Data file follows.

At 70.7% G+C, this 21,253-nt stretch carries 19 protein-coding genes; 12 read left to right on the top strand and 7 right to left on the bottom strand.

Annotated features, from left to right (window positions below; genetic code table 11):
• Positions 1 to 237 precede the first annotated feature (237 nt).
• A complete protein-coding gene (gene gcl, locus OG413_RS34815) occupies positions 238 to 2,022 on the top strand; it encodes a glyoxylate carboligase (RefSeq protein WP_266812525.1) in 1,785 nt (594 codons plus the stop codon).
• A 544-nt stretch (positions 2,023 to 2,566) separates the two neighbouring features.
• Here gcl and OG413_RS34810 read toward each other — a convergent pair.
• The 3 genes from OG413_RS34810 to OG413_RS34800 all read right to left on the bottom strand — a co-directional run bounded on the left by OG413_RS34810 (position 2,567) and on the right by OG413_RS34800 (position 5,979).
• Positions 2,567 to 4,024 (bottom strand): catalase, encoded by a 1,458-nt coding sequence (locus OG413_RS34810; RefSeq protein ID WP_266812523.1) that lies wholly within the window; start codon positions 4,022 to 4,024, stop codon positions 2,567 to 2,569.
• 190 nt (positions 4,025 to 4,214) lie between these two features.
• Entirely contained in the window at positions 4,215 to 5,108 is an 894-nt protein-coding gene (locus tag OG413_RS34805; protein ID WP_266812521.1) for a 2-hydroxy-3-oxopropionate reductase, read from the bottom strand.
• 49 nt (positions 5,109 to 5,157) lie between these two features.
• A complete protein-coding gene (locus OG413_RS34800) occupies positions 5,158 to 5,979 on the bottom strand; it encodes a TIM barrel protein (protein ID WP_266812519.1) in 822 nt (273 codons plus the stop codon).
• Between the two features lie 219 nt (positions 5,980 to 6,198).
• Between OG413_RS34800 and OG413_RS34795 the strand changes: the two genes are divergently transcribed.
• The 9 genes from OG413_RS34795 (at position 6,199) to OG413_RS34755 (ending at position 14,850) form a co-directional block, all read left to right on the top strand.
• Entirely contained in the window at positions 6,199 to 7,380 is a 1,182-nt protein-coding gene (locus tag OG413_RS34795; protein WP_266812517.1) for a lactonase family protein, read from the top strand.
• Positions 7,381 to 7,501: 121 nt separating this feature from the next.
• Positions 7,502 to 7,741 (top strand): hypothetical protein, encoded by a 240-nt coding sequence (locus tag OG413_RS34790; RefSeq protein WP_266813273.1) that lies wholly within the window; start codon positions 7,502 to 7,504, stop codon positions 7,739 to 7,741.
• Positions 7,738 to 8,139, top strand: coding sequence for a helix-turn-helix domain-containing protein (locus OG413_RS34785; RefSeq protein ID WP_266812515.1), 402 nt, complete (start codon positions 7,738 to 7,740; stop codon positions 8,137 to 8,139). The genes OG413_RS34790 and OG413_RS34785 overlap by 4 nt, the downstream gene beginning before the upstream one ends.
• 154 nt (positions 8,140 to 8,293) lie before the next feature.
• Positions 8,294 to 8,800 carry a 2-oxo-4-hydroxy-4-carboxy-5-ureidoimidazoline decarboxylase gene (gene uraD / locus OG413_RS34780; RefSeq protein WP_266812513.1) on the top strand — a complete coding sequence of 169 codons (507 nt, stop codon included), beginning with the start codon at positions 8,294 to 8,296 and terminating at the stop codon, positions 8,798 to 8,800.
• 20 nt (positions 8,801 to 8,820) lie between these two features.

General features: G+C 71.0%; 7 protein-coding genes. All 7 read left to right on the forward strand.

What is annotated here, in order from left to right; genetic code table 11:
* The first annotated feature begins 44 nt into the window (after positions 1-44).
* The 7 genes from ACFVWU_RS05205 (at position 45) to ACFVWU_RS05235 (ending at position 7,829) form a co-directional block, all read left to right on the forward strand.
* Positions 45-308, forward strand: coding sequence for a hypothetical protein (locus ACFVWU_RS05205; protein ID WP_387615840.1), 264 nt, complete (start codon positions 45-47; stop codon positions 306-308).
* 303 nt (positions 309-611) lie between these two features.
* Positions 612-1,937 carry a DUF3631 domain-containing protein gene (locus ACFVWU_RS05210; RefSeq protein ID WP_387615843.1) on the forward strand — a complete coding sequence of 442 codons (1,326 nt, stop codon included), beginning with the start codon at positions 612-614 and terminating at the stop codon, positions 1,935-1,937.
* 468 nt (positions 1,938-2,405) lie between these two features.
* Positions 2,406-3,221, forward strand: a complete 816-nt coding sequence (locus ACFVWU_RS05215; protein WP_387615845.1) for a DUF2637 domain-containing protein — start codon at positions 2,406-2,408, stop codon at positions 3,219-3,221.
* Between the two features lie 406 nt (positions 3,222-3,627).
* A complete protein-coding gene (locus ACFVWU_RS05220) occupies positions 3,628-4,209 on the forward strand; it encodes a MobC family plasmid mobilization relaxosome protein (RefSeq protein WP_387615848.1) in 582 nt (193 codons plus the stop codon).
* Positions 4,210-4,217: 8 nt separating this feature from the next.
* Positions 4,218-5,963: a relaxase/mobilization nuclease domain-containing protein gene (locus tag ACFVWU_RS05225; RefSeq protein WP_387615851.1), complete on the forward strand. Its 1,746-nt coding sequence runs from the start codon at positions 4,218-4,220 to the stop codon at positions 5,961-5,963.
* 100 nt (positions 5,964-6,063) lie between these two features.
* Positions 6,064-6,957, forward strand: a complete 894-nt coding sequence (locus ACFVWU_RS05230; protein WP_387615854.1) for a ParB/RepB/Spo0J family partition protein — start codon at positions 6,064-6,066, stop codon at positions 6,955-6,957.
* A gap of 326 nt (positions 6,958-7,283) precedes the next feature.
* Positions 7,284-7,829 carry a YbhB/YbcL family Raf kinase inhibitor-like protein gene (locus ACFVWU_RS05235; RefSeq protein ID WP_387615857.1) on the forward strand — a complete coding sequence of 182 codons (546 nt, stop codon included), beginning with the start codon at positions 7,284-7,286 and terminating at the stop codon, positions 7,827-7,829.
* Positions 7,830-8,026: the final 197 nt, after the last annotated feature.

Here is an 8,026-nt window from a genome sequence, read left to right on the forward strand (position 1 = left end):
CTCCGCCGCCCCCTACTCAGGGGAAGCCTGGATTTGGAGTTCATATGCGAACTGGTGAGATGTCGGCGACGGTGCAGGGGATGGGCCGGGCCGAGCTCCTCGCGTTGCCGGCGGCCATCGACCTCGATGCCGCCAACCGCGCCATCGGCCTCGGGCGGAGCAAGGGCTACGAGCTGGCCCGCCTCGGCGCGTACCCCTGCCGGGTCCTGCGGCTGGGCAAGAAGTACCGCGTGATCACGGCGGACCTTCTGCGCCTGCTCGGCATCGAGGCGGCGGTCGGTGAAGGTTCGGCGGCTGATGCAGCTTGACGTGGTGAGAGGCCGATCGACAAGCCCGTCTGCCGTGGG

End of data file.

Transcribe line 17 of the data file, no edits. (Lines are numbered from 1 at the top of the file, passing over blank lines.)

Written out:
• Positions 7,381 to 7,501: 121 nt separating this feature from the next.